I use zsh with a bunch of customizations on my local machine. I recently started using homemaker to manage all my dotfiles in a git repo on a private server. However, it always strikes me as awkward that when I ssh in to a remote server, I either need to put up with the local config, or waste time cloning a private git repo and running scripts. It also strikes me as unprofessional for me to download a bunch of personal files to a server I'm maintaining, especially if I'm not the main administrator.

It seems like there must be a better way. Is there some sort of system that allows me to run my carefully configured local shell, but all of the actual actions (file I/O, running commands/commadn stdio, etc) run over some sort of ssh-based interface? I'm imagining some sort of super-minimal non-human-friendly shell (for the sake of this question, let's call it syssh) on the server that just exposes all the system calls a modern shell could use, and on the client a modified shell that reads local configs but sends syssh commands to the remote system.

This way, the server doesn't have to care about my preferred shell, promptline theme, color preferences, terminal capabilities, fonts (for powerline etc), tab completion preferences, etc. Also, network latency would not slow down my typing since readline() is happening locally; the only thing that would lag would be the results of commands (and tab completion stuff, etc). I know mosh addresses this problem through a bunch of heuristics and assumptions about how a shell would behave, but it seems a bit hackish.

The way it seems to me, running a shell over ssh is like using a web app where every single button is a link or form submit button, mosh is the same app with some caching and a differential compression scheme, and what I'm proposing would be like a modern webapp with Javascript manipulating the display and AJAX calls to get/post data when needed.

Does such a thing exist, and if not, why? Are there any known development efforts towards such a thing?

  • It's not clear what this idea would look like, exactly. If your shell's syscalls are intercepted and executed remotely then your shell won't find its libraries, configuration files, and support files, because they don't exist on the remote system. Anyway, it seems kind of equivalent to copying the binary over there and running it there. All of this is assuming the two operating systems are compatible, of course, which might not be the case.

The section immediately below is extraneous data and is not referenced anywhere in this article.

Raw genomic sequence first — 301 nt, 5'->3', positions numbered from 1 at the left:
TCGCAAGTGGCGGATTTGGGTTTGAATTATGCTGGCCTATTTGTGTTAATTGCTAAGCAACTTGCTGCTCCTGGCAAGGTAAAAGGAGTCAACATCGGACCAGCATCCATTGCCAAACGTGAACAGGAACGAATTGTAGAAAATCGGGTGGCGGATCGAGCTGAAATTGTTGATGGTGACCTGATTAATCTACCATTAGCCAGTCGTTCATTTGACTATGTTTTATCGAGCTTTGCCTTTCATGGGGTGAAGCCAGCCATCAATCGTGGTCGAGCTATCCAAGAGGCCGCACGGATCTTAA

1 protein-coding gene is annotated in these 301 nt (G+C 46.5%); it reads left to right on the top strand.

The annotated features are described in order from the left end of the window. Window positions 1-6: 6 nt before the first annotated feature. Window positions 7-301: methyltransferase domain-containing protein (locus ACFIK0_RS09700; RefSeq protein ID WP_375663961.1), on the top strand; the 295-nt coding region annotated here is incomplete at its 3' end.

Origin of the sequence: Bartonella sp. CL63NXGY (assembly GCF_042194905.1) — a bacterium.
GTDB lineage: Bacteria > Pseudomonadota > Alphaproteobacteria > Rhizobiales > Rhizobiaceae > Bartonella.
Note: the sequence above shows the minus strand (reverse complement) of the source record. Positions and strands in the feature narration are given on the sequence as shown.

– Celada
    Commented Nov 3, 2016 at 21:42
  • 3
    If you want your local applications to access data on the remote system's file system like in your editor case, you can use sshfs. If not, you may want to give a few more examples. Commented Nov 3, 2016 at 21:44
  • 1
    I guess it would need to be a bit deeper than just intercepting syscalls. The more I think about it the less trivial it seems :( I guess I just think it would be nice if there was a common interface for shells to interact with a remote system; it seems messy to run a potentially heavy shell on a remote, possibly embedded machine. Like, why should my webserver care about tab-completion rules for systemd unit files, or prompt color schemes? Or why should my server need to somehow figure out if clients have the powerline fonts installed? That seems like code that should run on the client.
    – user371366
    Commented Nov 3, 2016 at 23:02
  • @Celada edited to remove reference to syscall interception. Thanks!
    – user371366
    Commented Nov 3, 2016 at 23:06
  • edited to clarify more
    – user371366
    Commented Nov 3, 2016 at 23:18

1 Answer 1


It sounds like what you want is Microsoft's Web Services for Management which is the basis for powershell remoting. Powershell for Linux exists and is MIT licensed so it should in theory be possible to extract the necessary code and turn it into a patch for zsh. Of course not everyone will have powershell installed but the not everybody has zsh installed.

In short what you want exists but not (yet) for zsh.

You must log in to answer this question.

Not the answer you're looking for? Browse other questions tagged .